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Bible Dictionaries
John the Apostle

People's Dictionary of the Bible

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John the Apostle. The son of Zebedee and Salome, of Bethsaida. His father was able to have "hired servants" and bis mother was one of the women who aided in Jesus' support, Luke 8:3, and took spices to embalm his body. Mark 16:1. He is regarded as the youngest of the twelve apostles, but had been a disciple of John the Baptist, who pointed out Jesus as the Lamb of God to him. John 1:35-37. John is noted as "the disciple whom Jesus loved," and as one of the three chosen to witness the restoration of Jairus' daughter, the transfiguration, and the agony in the garden. At the last supper he reclined on Jesus' bosom, and to his care Jesus on the cross committed his mother. He with Peter on the resurrection morn ran to the empty tomb of Jesus, and "he saw and believed." When with some others he was fishing on the Sea of Galilee, he was the first to recognize the Lord standing on the shore. After the ascension, he and James and Peter were the leading apostles, Galatians 2:9, of the infant church, and guided its counsels. He was banished for a time to the isle of Patmos. Tradition represents him as closing his career at Ephesus. He was naturally bold and severe. Our Lord called him a "son of thunder," but he became amiable though firm and fearless.

John, Gospel of. The fourth Gospel is ascribed to John, and was probably composed, or at least put in its present shape, at Ephesus, between a.d. 70 and 95. The particular design of it is expressed by the author to be that we might believe that Jesus is the Christ, the Son of God, and that, believing, we might have life through his name. John 20:31. Hence the subjects and discourses of this book have special relation to our Lord's character and offices, and are evidently intended to prove his nature, authority, and doctrines as divine. The gospel contains: A. The prologue, 1:1-18; B. The history, 1:19 to chap. 21. 1. The preparation for Jesus' public ministry, (a) by John 1:19-36; (b) by the choice of disciples. 1:37-51. 2. The public labors of Jesus in doctrine and miracle, chaps. 2-12. 3. Jesus in the private circle of his disciples. Chaps. 13-17. 4. The history of the passion and resurrection or public glorification of the Lord. Chaps. 18-21. "The Gospel of John is," says Schaff, "the gospel of gospels. It is the most remarkable as well as most important literary production ever composed.... It is a marvel even in the marvellous Book of books. It is the most spiritual and ideal of gospels. It brings us, as it were, into the immediate presence of Jesus. It gives us the clearest view of his incarnate divinity and his perfect humanity."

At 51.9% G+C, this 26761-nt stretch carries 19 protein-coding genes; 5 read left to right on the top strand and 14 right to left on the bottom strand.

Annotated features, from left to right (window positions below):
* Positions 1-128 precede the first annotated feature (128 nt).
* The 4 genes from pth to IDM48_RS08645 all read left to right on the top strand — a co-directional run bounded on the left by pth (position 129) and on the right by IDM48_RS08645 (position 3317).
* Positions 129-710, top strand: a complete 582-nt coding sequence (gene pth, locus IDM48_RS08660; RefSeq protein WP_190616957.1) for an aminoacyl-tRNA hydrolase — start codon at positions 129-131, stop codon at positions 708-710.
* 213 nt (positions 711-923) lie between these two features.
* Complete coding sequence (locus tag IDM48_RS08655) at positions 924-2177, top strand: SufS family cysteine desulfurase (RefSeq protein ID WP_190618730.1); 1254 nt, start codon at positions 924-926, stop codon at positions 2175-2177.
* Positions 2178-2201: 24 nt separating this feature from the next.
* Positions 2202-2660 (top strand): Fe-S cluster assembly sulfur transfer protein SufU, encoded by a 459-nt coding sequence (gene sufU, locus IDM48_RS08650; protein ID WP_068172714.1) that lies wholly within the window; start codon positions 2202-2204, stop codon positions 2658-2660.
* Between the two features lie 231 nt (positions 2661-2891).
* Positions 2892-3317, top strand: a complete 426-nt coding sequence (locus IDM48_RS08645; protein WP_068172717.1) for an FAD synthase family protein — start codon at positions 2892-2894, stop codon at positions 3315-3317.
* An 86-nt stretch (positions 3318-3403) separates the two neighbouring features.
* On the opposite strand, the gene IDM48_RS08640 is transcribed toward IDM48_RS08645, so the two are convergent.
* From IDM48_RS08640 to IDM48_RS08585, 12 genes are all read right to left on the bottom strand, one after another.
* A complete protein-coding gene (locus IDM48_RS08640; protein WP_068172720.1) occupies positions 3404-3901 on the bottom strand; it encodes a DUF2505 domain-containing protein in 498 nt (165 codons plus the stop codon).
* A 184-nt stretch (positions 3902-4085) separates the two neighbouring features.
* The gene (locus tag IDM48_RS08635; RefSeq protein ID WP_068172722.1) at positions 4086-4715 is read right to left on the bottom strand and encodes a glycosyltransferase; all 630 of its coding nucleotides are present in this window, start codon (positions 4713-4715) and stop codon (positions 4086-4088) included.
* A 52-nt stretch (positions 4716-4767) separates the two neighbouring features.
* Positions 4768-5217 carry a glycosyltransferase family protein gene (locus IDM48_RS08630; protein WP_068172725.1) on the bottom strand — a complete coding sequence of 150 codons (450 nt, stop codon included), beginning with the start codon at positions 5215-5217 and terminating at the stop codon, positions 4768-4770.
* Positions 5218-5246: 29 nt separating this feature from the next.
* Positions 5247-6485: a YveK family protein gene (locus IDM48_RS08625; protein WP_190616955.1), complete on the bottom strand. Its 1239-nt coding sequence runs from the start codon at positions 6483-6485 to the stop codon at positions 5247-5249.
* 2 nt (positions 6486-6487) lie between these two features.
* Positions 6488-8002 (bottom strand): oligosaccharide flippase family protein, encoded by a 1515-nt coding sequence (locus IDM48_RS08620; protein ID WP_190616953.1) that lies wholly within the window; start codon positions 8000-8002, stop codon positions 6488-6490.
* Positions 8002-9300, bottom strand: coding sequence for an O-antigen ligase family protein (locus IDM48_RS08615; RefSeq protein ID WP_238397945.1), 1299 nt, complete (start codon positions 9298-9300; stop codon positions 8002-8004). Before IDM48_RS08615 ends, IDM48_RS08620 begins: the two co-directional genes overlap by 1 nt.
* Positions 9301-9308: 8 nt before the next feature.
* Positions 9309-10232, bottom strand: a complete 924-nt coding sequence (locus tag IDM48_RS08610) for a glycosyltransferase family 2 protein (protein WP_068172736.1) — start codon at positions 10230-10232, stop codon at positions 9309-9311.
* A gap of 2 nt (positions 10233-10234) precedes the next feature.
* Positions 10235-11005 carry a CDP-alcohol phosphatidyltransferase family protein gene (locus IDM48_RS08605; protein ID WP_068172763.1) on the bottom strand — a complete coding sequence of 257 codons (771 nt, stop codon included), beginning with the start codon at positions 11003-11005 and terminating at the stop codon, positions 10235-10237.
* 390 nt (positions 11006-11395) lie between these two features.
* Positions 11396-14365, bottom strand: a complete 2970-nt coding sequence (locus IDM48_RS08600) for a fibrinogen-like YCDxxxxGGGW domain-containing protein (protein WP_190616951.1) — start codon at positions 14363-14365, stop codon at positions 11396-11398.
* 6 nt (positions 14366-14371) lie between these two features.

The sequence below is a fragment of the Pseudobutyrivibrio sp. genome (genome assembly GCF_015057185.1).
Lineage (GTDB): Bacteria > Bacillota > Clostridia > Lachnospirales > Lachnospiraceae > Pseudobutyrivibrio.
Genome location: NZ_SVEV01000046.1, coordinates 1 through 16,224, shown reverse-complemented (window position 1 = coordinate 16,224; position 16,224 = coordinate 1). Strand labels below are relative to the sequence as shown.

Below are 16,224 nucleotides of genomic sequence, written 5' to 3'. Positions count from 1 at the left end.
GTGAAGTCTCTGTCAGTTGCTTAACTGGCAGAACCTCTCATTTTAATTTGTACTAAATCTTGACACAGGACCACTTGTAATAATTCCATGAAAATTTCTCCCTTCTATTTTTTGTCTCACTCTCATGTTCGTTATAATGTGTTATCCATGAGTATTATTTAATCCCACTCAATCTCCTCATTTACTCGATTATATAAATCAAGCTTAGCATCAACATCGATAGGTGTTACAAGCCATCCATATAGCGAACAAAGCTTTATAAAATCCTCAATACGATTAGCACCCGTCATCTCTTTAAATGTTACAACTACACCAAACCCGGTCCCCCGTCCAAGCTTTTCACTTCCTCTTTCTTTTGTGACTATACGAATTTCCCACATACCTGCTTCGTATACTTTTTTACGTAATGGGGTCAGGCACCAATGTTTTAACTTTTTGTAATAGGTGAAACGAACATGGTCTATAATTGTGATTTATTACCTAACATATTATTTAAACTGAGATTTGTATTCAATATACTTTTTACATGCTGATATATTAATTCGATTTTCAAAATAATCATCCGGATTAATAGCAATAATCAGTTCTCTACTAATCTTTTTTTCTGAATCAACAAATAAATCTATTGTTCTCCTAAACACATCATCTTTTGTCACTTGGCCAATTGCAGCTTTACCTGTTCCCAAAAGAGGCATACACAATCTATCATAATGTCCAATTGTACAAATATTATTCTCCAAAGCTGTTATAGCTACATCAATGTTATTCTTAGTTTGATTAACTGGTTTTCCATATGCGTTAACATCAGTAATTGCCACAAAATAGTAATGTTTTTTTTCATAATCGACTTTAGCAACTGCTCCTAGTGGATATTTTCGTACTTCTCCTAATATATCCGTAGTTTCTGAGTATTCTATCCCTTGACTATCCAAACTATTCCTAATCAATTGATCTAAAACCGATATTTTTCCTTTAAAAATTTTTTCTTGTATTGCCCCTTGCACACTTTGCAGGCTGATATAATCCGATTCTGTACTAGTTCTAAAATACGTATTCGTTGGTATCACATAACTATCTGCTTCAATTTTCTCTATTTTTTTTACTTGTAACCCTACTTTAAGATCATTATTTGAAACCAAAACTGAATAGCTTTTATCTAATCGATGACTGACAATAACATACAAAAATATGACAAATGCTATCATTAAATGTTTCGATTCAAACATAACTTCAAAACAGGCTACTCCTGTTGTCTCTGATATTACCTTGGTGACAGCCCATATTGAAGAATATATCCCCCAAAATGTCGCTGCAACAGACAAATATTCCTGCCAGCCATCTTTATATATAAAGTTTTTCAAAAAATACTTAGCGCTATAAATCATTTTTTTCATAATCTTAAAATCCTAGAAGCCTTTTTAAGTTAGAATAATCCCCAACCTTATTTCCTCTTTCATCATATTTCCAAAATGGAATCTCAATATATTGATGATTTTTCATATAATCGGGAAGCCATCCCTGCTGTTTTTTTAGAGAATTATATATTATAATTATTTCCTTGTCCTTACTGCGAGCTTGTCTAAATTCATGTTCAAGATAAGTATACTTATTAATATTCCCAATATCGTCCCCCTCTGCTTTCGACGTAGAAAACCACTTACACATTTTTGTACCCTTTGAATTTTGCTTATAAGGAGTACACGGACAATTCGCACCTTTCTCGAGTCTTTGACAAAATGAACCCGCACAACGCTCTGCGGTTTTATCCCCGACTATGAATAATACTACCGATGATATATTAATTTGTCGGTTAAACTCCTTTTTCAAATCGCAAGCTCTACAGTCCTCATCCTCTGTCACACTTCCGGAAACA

John, the Epistles of, are three in number. They were written in Ephesus, between a.d. 80 and 95, or possibly later. The first has always been attributed to John, though his name is neither prefixed nor subscribed. It is a kind of practical application of the gospel. It is addressed to Christians. The second epistle is addressed to the "elect lady and her children." The elect lady is supposed to have been some honorable woman distinguished for piety, and well known in the churches as a disciple of Christ. Some, however, have thought some particular church and its members might be denoted. Those who adopt the latter opinion apply the term to the church at Jerusalem, and the term "elect sister," 2 John 1:13, to the church at Ephesus. The third epistle, which is addressed to Gaius, or Caius, a private individual, and is commendatory of his piety, was written about the same time with the others.

Bibliography Information
Rice, Edwin Wilbur, DD. Entry for 'John the Apostle'. People's Dictionary of the Bible. https://www.studylight.org/​dictionaries/​eng/​rpd/​j/john-the-apostle.html. 1893.
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